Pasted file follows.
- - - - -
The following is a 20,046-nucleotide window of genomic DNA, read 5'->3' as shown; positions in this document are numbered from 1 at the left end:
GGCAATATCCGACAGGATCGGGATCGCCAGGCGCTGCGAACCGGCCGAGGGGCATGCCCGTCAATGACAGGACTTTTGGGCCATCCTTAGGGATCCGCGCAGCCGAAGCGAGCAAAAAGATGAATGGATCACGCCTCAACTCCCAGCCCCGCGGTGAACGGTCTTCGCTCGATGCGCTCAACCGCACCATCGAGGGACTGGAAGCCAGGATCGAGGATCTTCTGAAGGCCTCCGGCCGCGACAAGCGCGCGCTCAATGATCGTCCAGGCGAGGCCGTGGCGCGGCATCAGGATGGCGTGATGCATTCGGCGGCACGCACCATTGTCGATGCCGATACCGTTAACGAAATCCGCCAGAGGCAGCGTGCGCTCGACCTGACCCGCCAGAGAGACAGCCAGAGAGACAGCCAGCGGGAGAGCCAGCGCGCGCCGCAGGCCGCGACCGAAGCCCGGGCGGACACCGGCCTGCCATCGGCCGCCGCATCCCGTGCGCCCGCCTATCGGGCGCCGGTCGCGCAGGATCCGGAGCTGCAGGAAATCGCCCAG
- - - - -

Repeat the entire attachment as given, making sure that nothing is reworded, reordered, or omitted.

The following is a 20,046-nucleotide window of genomic DNA, read 5'->3' as shown; positions in this document are numbered from 1 at the left end:
GGCAATATCCGACAGGATCGGGATCGCCAGGCGCTGCGAACCGGCCGAGGGGCATGCCCGTCAATGACAGGACTTTTGGGCCATCCTTAGGGATCCGCGCAGCCGAAGCGAGCAAAAAGATGAATGGATCACGCCTCAACTCCCAGCCCCGCGGTGAACGGTCTTCGCTCGATGCGCTCAACCGCACCATCGAGGGACTGGAAGCCAGGATCGAGGATCTTCTGAAGGCCTCCGGCCGCGACAAGCGCGCGCTCAATGATCGTCCAGGCGAGGCCGTGGCGCGGCATCAGGATGGCGTGATGCATTCGGCGGCACGCACCATTGTCGATGCCGATACCGTTAACGAAATCCGCCAGAGGCAGCGTGCGCTCGACCTGACCCGCCAGAGAGACAGCCAGAGAGACAGCCAGCGGGAGAGCCAGCGCGCGCCGCAGGCCGCGACCGAAGCCCGGGCGGACACCGGCCTGCCATCGGCCGCCGCATCCCGTGCGCCCGCCTATCGGGCGCCGGTCGCGCAGGATCCGGAGCTGCAGGAAATCGCCCAG